"Look at 911 services. It took years to combine that. That's a joke! There's no reason it should take that long."
"Do what Wal-Mart does -- when you buy things in larger quantity, you save money. I don't mean you should be dabbling in it -- it should be done on a massive scale."
His interest in consolidating services and joint-purchasing reminds us a lot of Michael Lamb.
He's a fan of Lamb. He threw a fund-raiser for Lamb in 2005, when he ran for mayor; he also "might have given him a check" this year in his bid for Controller.
At another point in the conversation, he also spoke highly of "Pedoots." In fact, it was only after Bill Peduto withdrew from the mayoral primary, that DeSantis says he "stopped talking like Hamlet," and decided to go full steam ahead with his own mayoral run.
We ask what he would do about our failing neighborhoods.
He describes an article he read about the drug trade. They asked a dealer how he knew where to set up shop, and he answered, "I can see a neighborhood in decline. That's where I go."
"The city is disintegrating. Sidewalks are crumbling. Lots are abandoned."
So it's just a matter of fixing infrastructure?
"We are living in a divided city," he allows. "A quarter is African-American, and they are not doing well," he says, referencing a recently released University of Pittsburgh study from its Center on Race and Social Problems. (Ervin Dyer, P-G; Bill Zlatos, Trib)
"I'll speak openly: I can't remedy this. These are deep problems. What I can do is start a frank and open dialogue."
He cautions that security cameras are just a tool, not a solution. He says it will take "very, very close collaboration" with the community to start turning things around, and he is just beginning to reach out to community leaders.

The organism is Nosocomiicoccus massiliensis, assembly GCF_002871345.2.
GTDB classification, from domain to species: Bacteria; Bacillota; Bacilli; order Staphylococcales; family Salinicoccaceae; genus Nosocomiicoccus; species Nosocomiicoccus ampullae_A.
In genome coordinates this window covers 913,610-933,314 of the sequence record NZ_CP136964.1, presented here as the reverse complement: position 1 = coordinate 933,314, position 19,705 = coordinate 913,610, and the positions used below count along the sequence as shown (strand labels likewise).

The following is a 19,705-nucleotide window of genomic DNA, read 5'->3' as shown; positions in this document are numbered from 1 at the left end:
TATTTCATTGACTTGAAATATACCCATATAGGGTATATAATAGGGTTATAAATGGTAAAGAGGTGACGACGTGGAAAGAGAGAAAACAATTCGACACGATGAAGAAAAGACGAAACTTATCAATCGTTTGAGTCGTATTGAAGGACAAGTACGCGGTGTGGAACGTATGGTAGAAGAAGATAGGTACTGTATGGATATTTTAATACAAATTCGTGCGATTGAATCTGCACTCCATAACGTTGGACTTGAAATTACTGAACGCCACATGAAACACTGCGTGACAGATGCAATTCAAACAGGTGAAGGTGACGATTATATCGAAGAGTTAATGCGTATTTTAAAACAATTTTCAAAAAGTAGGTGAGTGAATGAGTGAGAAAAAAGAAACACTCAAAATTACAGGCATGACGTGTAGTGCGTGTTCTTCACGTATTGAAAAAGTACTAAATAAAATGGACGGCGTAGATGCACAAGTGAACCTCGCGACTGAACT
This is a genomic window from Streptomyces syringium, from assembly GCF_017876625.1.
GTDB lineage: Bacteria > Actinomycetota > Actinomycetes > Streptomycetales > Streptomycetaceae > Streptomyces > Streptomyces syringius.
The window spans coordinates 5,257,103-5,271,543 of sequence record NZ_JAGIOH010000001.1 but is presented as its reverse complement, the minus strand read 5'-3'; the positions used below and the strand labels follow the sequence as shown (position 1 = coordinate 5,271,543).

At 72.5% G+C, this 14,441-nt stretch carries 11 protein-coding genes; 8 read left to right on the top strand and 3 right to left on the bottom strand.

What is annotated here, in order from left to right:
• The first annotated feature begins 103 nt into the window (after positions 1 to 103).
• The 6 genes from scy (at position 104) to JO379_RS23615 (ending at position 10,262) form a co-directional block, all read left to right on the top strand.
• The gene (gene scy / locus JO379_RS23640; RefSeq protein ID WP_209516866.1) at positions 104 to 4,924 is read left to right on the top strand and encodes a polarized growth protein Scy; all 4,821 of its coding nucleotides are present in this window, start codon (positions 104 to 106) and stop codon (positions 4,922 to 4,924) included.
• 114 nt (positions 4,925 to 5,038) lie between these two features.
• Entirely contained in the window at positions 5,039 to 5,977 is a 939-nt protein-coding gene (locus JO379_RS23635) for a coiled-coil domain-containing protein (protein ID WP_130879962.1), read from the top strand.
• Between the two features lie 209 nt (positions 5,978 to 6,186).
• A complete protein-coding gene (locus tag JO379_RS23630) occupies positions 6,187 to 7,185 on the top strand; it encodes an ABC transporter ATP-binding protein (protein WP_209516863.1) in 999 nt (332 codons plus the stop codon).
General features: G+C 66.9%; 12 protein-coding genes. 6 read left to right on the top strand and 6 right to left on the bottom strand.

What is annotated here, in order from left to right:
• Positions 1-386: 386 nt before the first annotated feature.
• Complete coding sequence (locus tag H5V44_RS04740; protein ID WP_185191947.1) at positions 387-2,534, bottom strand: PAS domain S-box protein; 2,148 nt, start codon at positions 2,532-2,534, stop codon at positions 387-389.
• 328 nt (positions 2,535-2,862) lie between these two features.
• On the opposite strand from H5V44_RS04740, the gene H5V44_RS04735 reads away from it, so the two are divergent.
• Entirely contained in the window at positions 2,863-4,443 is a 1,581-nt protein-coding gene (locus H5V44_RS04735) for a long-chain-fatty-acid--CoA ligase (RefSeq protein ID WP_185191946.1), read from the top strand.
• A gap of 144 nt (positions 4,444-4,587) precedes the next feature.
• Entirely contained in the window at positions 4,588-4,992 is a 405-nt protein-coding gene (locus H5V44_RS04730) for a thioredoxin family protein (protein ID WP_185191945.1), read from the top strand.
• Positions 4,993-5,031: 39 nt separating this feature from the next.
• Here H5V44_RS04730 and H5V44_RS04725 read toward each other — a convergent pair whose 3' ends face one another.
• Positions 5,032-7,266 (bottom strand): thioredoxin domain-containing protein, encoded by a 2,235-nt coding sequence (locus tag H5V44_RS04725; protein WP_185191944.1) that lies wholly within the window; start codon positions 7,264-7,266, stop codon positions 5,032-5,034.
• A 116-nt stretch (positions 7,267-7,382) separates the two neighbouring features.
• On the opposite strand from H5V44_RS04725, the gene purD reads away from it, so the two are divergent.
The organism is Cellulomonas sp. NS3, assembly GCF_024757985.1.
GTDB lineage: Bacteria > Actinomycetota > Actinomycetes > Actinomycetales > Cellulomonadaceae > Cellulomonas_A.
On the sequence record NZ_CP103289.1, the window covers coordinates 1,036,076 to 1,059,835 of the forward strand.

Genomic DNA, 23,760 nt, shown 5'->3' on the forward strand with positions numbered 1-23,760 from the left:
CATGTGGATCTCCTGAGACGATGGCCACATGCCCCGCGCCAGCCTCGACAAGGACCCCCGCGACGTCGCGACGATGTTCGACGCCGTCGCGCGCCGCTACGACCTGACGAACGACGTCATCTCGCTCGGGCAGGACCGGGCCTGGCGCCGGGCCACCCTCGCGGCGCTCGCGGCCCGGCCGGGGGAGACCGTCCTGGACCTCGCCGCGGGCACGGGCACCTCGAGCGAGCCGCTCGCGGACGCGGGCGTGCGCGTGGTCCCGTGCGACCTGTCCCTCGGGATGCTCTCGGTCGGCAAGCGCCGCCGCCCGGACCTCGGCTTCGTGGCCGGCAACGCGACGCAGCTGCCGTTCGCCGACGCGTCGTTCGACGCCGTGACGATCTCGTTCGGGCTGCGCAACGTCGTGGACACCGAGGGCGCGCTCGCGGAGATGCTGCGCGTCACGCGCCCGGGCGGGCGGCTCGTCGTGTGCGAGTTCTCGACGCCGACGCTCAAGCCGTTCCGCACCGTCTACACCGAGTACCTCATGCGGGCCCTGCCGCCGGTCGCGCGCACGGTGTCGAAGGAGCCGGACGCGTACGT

We ask about the Penguins arena and the Hill District, and the possibility of securing a community benefits agreement.
"It's unclear to me how that arena is going to play out -- this goes into transparency," he says.
"Why don't we know? If you're using public money to do it -- why aren't public officials giving us all the details?"
He actually starts to get as worked up about this, as he did on the subject of debates.
"It's not the Penguins obligation. Our public officials should be making it unambiguously clear, and not in some speculative, off-the-cuff fashion. It's a mentality that I don't get."
"Common sense is not a radical concept," he explains, in an exasperated tone. "I'll tell you right now, I don't have any 'new' ideas."
"I just have ideas that have worked in countless other cities, for decades."
We notice that Mark DeSantis already has the new iPhone. We ask how he likes it.
"I feel empowered," he deadpans dryly.
He feels a little guilty that he didn't have to stand in line. He just walked into a store on Saturday, and walked out with it.
"I have a theory about technology," he offers. "We are at a point where we are adapting to technology, faster than technology is adapting to us."
Is that a good thing?
"No!" he cries. He cites text-messaging while driving as an example, and also our fixation on checking our e-mail, the news, and the blogs every five minutes.
Nevertheless, and despite the sometimes heated emotions of the blurghosphere, he tells us that that, in the end, is a good thing.
"People are now able to speak the unspeakable ... talk about what's underground. That's essential," he maintains. "People are angry because of what could be."